Many modern marketing technologies promise to help deliver more relevant, personalized content experiences. Some even say they use artificial intelligence to examine a customer’s content consumption and present the “best next” experience.
Don’t be fooled. Personalization isn’t active listening. While it removes some friction for some areas of the customer’s journey, personalization is just a faster way of waiting to speak.
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Real active listening in content marketing
One of the most profound lessons I’ve learned in nearly three decades of marriage is to listen with no intention of fixing something. A critical component of active listening is to be present but resist the urge to improve, repair, or have a prepared response to the information given.
This may be one of the hardest things for marketers and sales practitioners. Most of us are trained to provide the next piece of compelling advice to fix a customer’s challenge or serve a need or want.
But listening to customers without the intention to prepare a response offers real value.
Here are some ways you might employ an active listening approach in your content marketing.
Polls and surveys
It’s easy to get so wrapped up in trying to find data to support your decisions that you succumb to the temptation to make every survey question multiple choice. Even “Rate this article” widgets at the end of thought leadership pieces offer a scale from 1 to 5 to feed an algorithm or analytics tools. Consider running polls or surveys where the questions are open-ended and designed to foster understanding rather than being able to serve up a chatbot response or other piece of pre-programmed content.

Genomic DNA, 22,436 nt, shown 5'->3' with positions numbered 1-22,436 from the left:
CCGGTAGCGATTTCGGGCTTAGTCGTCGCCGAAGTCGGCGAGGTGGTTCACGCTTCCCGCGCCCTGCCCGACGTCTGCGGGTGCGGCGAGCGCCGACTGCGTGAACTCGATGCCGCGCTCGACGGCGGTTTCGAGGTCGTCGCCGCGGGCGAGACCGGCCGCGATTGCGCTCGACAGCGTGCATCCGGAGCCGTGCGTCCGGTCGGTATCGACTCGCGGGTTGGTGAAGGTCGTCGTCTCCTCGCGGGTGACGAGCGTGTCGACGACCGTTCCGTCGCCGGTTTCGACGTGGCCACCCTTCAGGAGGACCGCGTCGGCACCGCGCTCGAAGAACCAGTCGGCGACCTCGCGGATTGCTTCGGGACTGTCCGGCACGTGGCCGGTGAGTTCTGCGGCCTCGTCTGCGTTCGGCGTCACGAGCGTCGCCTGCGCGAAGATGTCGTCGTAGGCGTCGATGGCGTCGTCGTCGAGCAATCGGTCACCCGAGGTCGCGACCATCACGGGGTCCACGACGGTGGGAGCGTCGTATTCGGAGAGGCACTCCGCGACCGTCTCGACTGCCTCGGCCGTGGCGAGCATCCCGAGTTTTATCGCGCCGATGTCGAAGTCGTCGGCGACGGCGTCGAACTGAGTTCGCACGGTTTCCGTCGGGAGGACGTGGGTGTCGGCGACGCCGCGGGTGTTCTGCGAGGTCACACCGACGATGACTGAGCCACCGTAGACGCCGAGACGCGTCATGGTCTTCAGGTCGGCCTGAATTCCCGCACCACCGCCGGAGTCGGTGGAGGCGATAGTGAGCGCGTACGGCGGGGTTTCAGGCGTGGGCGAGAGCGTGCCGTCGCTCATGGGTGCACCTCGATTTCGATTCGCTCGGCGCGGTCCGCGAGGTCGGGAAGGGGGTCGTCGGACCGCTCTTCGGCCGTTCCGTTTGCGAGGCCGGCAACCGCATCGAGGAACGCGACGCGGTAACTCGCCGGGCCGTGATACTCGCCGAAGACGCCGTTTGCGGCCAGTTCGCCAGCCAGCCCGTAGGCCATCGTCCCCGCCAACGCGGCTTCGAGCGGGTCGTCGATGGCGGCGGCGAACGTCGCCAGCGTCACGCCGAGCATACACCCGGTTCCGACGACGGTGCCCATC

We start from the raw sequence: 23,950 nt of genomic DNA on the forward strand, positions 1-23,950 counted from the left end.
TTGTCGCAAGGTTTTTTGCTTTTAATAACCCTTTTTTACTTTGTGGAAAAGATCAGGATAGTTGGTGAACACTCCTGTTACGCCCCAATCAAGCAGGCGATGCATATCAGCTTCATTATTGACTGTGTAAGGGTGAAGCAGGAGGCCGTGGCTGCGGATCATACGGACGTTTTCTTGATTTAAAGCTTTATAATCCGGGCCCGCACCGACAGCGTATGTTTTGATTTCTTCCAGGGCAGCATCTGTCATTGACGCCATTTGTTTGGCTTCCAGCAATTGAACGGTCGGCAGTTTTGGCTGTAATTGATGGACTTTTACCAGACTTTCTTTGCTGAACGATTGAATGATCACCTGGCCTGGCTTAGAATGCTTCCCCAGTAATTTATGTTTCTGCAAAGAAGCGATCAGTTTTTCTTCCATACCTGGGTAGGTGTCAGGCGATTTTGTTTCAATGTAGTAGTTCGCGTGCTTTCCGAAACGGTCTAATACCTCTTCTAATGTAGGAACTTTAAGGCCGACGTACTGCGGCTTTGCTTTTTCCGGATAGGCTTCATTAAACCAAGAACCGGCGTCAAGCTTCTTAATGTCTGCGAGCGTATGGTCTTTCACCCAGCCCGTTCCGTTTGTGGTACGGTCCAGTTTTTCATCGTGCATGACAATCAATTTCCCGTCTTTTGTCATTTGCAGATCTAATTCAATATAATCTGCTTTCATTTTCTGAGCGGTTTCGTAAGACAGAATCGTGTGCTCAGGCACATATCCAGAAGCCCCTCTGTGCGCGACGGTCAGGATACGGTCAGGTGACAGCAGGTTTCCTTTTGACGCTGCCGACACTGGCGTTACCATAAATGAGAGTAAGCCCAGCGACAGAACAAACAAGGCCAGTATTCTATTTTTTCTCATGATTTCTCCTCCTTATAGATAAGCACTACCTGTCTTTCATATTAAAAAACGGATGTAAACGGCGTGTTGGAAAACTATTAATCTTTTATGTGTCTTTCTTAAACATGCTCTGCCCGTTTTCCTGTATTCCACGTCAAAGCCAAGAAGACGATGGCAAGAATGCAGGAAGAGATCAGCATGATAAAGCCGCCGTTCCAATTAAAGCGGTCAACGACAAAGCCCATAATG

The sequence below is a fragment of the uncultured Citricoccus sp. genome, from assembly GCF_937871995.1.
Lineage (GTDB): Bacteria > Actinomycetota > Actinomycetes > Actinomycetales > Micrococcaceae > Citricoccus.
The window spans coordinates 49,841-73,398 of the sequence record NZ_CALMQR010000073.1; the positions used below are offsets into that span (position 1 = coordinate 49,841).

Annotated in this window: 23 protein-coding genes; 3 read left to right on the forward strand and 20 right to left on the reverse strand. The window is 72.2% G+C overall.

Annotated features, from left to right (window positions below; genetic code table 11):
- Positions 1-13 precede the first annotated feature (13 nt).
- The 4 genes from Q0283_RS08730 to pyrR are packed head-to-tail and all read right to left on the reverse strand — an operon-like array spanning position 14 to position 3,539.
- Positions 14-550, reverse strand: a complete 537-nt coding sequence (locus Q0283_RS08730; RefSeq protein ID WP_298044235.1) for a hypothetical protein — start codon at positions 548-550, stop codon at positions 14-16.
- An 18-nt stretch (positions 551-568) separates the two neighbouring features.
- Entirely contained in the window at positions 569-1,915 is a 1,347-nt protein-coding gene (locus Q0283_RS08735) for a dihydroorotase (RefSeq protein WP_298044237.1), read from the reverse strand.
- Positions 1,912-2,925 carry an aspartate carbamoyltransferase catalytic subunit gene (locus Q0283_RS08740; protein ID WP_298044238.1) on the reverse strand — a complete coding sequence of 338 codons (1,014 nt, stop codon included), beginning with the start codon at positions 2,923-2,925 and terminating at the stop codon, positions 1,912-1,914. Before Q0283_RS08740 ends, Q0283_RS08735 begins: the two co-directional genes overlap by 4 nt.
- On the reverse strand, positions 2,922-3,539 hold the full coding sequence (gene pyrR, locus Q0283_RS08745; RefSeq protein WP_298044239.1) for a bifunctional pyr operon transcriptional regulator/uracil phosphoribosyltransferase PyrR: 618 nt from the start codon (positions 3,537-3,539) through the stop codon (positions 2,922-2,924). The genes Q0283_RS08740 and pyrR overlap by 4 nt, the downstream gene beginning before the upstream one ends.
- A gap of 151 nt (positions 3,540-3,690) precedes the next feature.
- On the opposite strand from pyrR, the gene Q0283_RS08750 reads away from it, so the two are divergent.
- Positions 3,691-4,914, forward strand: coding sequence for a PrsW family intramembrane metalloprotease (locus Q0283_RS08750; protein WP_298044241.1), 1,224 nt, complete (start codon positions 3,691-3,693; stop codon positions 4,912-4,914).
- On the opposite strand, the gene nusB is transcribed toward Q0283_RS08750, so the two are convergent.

Customer persona interviews
Persona interviews often get lumped in with buyer research. The questions become about listening for opinions on products, services, or the brand. But customer or audience persona interviews should include fewer questions about what they think about us and more about what they think. Full stop.
Instead of asking visitors for an email address, name, and phone number in exchange for a digital asset, why not ask the recipient something that doesn’t require identifying information? For example, instead of requiring an email address for your latest white paper, just ask people: “Tell us why you’re downloading this paper.”
Each of these approaches can return valuable information to fuel your marketing and personalization efforts.
By actively (and consistently) listening to our audience personas, you can make better decisions about the what, where, and when of the content you create.
You can also better inform others in your business who may be still just waiting to speak. Active listening with your audiences can empower you to know when, where, and how to cue the many business voices to speak with greater intention.
That’s when your marketing can evolve from simply saying something to having something valuable to say.
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Cover image by Joseph Kalinowski/Content Marketing Institute